In 2018, BPD officers began carrying Narcan, a medication used to prevent overdoses. Narcan has been a bone of political contention in Maine; former Governor Paul LePage sought to limit access while current Governor Janet Mills is earmarking significant funds to expand its availability.

Students and politicians alike clash over strategies for enforcement and treatment. Some claim solutions, such as the increased availability of Narcan, enable users and preclude recovery; others believe they save lives and mitigate risk. Bauer sees every dose of Narcan in the community as one more tool against the specter of overdose and wants “as much of it in the community as possible.”

When facing such a complex issue, Gareppy believes that stakeholders must work together.

“When I say stakeholder, that’s everyone from the hospital to the emergency services to colleges and businesses. We all have a stake in this because it could be tomorrow that I find out that one of my family members has an addiction,” Gareppy said.

Recovery and Treatment

Access to care is a persistent problem, even for those who overcome stigma to seek treatment. Many recovery programs are not covered by insurance and many individuals who are impacted are uninsured. Recent legislation has worked to lessen financial barriers to recovery, but the overcrowded recovery programs where applicants struggle to find a bed or schedule appointments with overworked clinicians reflect the magnitude of this epidemic.

The ARC at Midcoast Hospital is the exception to this rule. Bauer directs an innovative group-based recovery initiative that allows patients to be seen just a matter of days after checking into the system. One of their most prominent programs uses Buprenorphine, more widely known as Suboxone, to chemically assist recovery.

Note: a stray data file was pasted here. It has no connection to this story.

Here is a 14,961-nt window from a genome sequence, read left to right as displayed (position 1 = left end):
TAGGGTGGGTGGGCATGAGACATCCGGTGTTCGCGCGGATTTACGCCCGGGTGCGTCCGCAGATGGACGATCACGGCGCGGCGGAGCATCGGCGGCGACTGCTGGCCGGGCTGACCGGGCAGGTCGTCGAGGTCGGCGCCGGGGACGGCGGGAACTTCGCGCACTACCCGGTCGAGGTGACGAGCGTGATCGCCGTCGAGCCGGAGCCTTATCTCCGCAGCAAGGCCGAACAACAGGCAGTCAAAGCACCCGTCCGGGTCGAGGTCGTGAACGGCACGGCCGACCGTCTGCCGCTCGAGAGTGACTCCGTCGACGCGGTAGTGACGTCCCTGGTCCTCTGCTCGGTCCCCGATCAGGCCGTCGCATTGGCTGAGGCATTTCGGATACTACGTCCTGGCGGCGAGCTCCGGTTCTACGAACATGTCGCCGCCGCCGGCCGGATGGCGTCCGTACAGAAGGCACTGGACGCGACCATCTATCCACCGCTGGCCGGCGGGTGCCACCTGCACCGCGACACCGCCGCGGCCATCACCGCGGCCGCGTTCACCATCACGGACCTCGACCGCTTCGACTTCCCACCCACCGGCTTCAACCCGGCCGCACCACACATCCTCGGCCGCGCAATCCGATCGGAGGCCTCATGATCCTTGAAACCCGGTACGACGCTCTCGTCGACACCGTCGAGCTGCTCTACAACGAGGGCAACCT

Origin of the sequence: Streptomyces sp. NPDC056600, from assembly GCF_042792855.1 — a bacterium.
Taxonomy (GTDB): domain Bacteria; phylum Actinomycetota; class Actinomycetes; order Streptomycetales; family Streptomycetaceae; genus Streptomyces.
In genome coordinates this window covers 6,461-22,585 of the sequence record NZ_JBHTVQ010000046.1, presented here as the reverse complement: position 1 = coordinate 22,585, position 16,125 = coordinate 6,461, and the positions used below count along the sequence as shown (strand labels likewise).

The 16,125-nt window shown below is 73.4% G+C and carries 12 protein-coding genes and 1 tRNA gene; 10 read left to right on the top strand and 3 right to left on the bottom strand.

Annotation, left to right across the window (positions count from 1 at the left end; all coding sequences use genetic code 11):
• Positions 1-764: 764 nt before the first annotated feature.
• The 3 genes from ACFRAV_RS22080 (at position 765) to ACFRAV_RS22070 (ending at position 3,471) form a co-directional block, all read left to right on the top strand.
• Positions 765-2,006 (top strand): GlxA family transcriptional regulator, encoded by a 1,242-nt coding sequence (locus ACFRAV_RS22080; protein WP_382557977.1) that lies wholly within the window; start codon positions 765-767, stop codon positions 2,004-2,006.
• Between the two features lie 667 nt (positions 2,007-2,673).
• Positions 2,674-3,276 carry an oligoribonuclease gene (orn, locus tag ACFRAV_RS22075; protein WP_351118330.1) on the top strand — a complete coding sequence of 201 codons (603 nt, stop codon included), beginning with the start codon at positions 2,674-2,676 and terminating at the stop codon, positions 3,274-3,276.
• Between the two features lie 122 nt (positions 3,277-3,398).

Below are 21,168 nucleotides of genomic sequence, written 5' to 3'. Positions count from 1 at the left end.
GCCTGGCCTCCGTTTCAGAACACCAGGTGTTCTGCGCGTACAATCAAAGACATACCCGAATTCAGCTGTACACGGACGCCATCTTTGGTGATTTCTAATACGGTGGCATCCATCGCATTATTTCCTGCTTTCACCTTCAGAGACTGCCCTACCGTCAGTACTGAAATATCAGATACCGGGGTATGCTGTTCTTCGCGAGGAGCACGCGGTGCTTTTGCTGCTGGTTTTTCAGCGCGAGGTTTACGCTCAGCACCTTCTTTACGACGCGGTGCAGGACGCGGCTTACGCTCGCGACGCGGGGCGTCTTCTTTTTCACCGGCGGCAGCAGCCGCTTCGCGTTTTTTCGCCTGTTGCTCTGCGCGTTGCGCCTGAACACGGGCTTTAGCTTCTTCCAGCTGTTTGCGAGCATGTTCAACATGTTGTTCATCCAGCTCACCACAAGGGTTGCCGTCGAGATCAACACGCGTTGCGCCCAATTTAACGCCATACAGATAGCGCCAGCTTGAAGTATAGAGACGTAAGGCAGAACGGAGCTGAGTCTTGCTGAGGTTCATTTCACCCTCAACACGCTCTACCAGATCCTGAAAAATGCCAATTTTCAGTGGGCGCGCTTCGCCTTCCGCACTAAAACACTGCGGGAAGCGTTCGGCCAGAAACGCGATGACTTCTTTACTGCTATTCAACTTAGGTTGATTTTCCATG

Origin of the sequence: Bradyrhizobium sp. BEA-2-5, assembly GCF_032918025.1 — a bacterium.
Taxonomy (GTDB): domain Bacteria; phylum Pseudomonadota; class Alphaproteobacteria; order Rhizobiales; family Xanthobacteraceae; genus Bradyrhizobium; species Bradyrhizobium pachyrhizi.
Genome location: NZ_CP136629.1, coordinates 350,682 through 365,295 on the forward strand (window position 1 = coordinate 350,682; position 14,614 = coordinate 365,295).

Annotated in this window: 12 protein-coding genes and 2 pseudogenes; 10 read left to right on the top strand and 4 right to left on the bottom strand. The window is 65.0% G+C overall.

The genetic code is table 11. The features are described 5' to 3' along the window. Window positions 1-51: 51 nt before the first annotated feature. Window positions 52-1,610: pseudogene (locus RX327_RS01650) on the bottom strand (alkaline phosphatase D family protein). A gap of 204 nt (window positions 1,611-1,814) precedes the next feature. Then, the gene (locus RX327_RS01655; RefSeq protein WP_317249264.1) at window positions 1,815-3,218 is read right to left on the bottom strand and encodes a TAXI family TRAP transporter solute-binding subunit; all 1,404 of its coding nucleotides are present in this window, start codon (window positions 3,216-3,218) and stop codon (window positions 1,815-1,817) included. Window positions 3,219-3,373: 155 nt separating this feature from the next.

ARC was the first hospital in Maine to integrate Suboxone into the ER, beginning the process of recovery immediately after an individual suffers from an overdose.

But even assisted by a powerful tool like Suboxone, recovery is an individualized process with no guaranteed success. Addiction is often compounded by mental illness and socio-economic vulnerability, making it nearly impossible to disentangle the causal mechanism from the subsequent impacts. And often, individuals must first have their basic needs met before they can even think about getting clean.

“Housing is a stabilizing force for anybody, whether they’re experiencing substance use disorder or mental illness,” explained Jamison.

From summer research to service learning to decades of work in these fields, those working on the opioid crisis in and around Brunswick all concur that it begins and ends with community. They point to the good work happening in our neighborhood—just down the road at ARC, and just beyond Maine Street.

“The opposite of addiction isn’t sobriety,” said Rose. “It’s human connection.”

Those struggling with addiction, opioid or otherwise, or those concerned for a friend can reach out to the counseling center (207-725-3145), or contact Geno Ring to schedule a time to talk. For Bowdoin students, this service is confidential and free of charge.